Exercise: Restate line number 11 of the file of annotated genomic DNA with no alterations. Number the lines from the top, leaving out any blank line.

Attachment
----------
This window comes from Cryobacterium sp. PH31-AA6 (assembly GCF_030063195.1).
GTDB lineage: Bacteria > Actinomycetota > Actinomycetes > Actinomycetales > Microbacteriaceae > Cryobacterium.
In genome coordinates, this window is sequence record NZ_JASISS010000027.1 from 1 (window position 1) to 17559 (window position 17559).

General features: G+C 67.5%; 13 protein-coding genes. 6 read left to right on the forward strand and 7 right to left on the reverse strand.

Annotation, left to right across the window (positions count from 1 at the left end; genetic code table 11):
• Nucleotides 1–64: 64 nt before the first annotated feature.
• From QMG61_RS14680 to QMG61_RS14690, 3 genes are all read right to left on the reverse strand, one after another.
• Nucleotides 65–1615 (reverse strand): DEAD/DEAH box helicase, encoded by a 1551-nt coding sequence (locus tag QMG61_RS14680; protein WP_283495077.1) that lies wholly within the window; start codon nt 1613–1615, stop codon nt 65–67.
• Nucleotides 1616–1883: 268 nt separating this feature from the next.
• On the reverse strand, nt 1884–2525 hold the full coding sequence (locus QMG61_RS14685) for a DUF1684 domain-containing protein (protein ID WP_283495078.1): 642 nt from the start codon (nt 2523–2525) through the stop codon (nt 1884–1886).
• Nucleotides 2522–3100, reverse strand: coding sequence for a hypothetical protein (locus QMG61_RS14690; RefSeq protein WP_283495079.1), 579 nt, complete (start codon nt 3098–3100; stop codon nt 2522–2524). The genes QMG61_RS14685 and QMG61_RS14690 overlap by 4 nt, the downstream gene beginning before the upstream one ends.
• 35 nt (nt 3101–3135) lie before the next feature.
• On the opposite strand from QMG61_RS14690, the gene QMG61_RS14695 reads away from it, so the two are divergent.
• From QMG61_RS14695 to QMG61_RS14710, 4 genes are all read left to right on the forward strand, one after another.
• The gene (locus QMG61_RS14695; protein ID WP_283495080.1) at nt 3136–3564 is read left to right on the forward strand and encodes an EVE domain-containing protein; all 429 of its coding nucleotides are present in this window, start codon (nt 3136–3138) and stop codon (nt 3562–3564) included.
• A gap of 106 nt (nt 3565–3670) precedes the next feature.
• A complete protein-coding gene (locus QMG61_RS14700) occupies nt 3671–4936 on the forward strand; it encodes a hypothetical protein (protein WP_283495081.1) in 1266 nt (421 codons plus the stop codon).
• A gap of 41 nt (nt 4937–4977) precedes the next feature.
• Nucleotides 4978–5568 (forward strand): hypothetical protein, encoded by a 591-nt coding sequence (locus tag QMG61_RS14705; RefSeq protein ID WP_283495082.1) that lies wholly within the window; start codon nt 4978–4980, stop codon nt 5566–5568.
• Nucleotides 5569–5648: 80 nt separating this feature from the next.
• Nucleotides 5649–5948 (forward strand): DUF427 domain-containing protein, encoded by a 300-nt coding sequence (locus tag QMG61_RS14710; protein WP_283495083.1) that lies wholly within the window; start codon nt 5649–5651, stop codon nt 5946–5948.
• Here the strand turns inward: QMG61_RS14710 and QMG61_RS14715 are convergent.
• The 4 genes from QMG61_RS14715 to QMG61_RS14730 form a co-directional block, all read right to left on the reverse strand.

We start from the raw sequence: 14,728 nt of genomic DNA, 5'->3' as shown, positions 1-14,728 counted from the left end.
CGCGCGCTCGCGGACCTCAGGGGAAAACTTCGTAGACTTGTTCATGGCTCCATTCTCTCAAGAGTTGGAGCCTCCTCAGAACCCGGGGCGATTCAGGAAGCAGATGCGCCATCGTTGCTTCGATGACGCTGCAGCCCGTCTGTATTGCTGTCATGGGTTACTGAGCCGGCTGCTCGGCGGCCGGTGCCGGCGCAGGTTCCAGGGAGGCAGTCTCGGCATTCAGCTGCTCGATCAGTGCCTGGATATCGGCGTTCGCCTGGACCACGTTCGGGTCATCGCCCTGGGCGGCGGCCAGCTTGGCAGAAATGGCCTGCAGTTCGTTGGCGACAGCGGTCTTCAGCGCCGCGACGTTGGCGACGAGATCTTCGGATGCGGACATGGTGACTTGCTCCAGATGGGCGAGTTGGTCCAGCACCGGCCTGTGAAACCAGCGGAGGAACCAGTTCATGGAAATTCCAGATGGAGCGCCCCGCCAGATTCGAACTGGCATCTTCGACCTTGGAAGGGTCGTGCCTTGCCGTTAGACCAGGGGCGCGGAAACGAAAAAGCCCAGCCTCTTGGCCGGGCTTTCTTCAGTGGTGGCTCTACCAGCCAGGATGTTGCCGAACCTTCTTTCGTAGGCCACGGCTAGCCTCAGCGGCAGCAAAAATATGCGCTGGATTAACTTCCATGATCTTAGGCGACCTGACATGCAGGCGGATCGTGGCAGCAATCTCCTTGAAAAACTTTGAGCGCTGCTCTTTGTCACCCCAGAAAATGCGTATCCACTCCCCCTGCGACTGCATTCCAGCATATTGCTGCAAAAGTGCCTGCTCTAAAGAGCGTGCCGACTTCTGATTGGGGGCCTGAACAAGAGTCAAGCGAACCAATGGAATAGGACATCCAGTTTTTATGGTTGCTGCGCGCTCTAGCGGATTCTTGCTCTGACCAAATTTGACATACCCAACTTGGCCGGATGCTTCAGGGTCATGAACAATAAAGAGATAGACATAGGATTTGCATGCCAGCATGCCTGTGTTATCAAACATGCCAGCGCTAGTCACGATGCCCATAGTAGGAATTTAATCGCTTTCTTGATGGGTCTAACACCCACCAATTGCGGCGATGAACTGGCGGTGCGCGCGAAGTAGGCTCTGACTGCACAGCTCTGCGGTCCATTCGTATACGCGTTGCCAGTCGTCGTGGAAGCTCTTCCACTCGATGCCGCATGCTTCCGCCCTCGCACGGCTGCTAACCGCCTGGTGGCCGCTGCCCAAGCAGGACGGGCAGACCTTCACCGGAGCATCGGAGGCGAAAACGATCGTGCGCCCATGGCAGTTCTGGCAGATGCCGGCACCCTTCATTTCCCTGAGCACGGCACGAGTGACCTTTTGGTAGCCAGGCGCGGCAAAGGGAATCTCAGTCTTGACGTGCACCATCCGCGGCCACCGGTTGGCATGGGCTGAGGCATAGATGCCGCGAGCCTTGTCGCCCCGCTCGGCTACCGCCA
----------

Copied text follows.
• Nucleotides 2522–3100, reverse strand: coding sequence for a hypothetical protein (locus QMG61_RS14690; RefSeq protein WP_283495079.1), 579 nt, complete (start codon nt 3098–3100; stop codon nt 2522–2524). The genes QMG61_RS14685 and QMG61_RS14690 overlap by 4 nt, the downstream gene beginning before the upstream one ends.